A public hearing Monday night regarding a proposed water-rate hike recorded much opposition. That's not surprising; the requested 22 percent increase sounds like a lot.
And it can be; that's roughly the increase in gasoline prices from last winter to this winter.
But Ohio American Water Co. is asking to boost its monthly customer charge from $9.51 to $11.50. That's less than $2 per month, less than 50 cents a week, less than 7 cents a day.
A useful question to ask is what buyers are getting for your money with the price increase. With gasoline, the answer is simple: a gallon of gas.
What water company customers in Tiffin would get in exchange for higher cost is less obvious. The utility needs to better explain why higher rates are needed.
Ohio American Water has said the chief reasons for seeking the increase involve increased costs related to water infrastructure investments; property taxes and depreciation; not earning a return on new plant additions; reduced sales because of fewer customers; and decreased usage among current customers.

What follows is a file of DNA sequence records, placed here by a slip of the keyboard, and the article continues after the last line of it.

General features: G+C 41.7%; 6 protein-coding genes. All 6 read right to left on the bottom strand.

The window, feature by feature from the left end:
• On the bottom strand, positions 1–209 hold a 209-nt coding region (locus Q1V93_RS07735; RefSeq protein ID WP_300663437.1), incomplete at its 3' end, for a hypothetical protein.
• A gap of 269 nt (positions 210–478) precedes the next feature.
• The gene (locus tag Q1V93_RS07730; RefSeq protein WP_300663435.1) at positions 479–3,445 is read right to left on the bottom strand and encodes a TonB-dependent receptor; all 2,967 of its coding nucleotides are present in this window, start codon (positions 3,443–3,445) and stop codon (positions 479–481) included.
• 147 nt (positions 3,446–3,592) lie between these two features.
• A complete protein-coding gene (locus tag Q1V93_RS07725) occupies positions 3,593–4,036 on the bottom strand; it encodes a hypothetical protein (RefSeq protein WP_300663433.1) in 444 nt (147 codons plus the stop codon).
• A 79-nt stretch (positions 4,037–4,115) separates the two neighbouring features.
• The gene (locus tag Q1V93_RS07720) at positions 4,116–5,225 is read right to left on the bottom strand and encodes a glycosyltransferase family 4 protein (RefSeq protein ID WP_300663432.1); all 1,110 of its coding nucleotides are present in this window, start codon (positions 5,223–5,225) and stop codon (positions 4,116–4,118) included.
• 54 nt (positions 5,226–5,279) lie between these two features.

Obviously, raising prices isn't going to attract more customers or compel remaining ones to use more water.
But is the increase needed to replace aging water lines in Tiffin and other communities served by Ohio American? What could happen without the increase? What would be done with the extra revenue?
The rate hike filing quotes U.S. EPA as stating the nation's water utilities will need to make more than $355 billion in infrastructure investments over the next 20 years to replace thousands of miles of pipe and for upgrades to treatment plants, storage tanks and other assets to ensure public health.
Ohio American could do itself a favor and explain the age of its water pipes and how many feet - or miles - of those lines would be replaced with revenue from the rate increase.